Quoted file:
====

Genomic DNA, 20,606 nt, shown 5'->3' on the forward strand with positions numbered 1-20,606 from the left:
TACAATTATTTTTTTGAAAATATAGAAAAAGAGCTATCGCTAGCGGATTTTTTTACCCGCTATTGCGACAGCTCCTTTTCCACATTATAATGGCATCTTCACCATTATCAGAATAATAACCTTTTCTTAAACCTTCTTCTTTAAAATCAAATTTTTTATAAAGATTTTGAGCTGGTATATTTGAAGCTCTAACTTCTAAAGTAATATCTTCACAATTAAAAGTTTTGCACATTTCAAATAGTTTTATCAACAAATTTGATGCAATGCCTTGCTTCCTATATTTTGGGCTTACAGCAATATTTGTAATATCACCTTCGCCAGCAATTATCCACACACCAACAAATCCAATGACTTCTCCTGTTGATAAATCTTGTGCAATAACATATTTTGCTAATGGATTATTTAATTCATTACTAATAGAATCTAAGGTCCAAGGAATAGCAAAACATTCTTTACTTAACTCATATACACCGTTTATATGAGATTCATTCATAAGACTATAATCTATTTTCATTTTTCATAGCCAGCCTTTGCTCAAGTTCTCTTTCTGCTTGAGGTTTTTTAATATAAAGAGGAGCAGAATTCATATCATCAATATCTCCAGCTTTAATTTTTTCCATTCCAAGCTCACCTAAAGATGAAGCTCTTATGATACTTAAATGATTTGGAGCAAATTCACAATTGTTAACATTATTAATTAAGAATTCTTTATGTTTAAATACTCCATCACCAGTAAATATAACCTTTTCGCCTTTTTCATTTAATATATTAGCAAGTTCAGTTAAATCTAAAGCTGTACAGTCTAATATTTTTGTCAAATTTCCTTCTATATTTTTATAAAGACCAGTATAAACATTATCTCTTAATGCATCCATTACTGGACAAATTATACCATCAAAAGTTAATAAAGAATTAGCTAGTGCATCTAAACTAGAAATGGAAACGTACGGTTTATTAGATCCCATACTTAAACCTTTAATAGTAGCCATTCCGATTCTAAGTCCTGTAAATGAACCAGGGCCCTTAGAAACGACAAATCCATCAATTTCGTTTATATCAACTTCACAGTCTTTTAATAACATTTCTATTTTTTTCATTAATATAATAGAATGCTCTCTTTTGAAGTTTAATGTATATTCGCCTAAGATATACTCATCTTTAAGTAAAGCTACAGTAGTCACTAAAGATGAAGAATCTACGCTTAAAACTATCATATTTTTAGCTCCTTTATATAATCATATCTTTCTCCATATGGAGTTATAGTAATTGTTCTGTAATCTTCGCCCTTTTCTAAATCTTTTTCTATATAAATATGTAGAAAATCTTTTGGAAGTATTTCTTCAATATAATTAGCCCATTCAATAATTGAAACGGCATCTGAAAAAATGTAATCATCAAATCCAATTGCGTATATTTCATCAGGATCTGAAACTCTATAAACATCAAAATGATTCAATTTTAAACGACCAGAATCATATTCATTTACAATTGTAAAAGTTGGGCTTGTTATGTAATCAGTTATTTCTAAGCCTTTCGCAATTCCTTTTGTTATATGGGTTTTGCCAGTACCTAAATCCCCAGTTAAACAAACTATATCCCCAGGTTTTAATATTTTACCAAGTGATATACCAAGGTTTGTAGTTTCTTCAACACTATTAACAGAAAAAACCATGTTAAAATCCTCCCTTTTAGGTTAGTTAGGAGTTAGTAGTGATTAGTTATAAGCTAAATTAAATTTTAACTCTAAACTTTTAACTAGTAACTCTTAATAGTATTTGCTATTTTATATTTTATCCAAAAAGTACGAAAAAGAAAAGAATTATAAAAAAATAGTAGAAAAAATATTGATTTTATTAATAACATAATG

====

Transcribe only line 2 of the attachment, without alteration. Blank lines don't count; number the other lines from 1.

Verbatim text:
TACAATTATTTTTTTGAAAATATAGAAAAAGAGCTATCGCTAGCGGATTTTTTTACCCGCTATTGCGACAGCTCCTTTTCCACATTATAATGGCATCTTCACCATTATCAGAATAATAACCTTTTCTTAAACCTTCTTCTTTAAAATCAAATTTTTTATAAAGATTTTGAGCTGGTATATTTGAAGCTCTAACTTCTAAAGTAATATCTTCACAATTAAAAGTTTTGCACATTTCAAATAGTTTTATCAACAAATTTGATGCAATGCCTTGCTTCCTATATTTTGGGCTTACAGCAATATTTGTAATATCACCTTCGCCAGCAATTATCCACACACCAACAAATCCAATGACTTCTCCTGTTGATAAATCTTGTGCAATAACATATTTTGCTAATGGATTATTTAATTCATTACTAATAGAATCTAAGGTCCAAGGAATAGCAAAACATTCTTTACTTAACTCATATACACCGTTTATATGAGATTCATTCATAAGACTATAATCTATTTTCATTTTTCATAGCCAGCCTTTGCTCAAGTTCTCTTTCTGCTTGAGGTTTTTTAATATAAAGAGGAGCAGAATTCATATCATCAATATCTCCAGCTTTAATTTTTTCCATTCCAAGCTCACCTAAAGATGAAGCTCTTATGATACTTAAATGATTTGGAGCAAATTCACAATTGTTAACATTATTAATTAAGAATTCTTTATGTTTAAATACTCCATCACCAGTAAATATAACCTTTTCGCCTTTTTCATTTAATATATTAGCAAGTTCAGTTAAATCTAAAGCTGTACAGTCTAATATTTTTGTCAAATTTCCTTCTATATTTTTATAAAGACCAGTATAAACATTATCTCTTAATGCATCCATTACTGGACAAATTATACCATCAAAAGTTAATAAAGAATTAGCTAGTGCATCTAAACTAGAAATGGAAACGTACGGTTTATTAGATCCCATACTTAAACCTTTAATAGTAGCCATTCCGATTCTAAGTCCTGTAAATGAACCAGGGCCCTTAGAAACGACAAATCCATCAATTTCGTTTATATCAACTTCACAGTCTTTTAATAACATTTCTATTTTTTTCATTAATATAATAGAATGCTCTCTTTTGAAGTTTAATGTATATTCGCCTAAGATATACTCATCTTTAAGTAAAGCTACAGTAGTCACTAAAGATGAAGAATCTACGCTTAAAACTATCATATTTTTAGCTCCTTTATATAATCATATCTTTCTCCATATGGAGTTATAGTAATTGTTCTGTAATCTTCGCCCTTTTCTAAATCTTTTTCTATATAAATATGTAGAAAATCTTTTGGAAGTATTTCTTCAATATAATTAGCCCATTCAATAATTGAAACGGCATCTGAAAAAATGTAATCATCAAATCCAATTGCGTATATTTCATCAGGATCTGAAACTCTATAAACATCAAAATGATTCAATTTTAAACGACCAGAATCATATTCATTTACAATTGTAAAAGTTGGGCTTGTTATGTAATCAGTTATTTCTAAGCCTTTCGCAATTCCTTTTGTTATATGGGTTTTGCCAGTACCTAAATCCCCAGTTAAACAAACTATATCCCCAGGTTTTAATATTTTACCAAGTGATATACCAAGGTTTGTAGTTTCTTCAACACTATTAACAGAAAAAACCATGTTAAAATCCTCCCTTTTAGGTTAGTTAGGAGTTAGTAGTGATTAGTTATAAGCTAAATTAAATTTTAACTCTAAACTTTTAACTAGTAACTCTTAATAGTATTTGCTATTTTATATTTTATCCAAAAAGTACGAAAAAGAAAAGAATTATAAAAAAATAGTAGAAAAAATATTGATTTTATTAATAACATAATG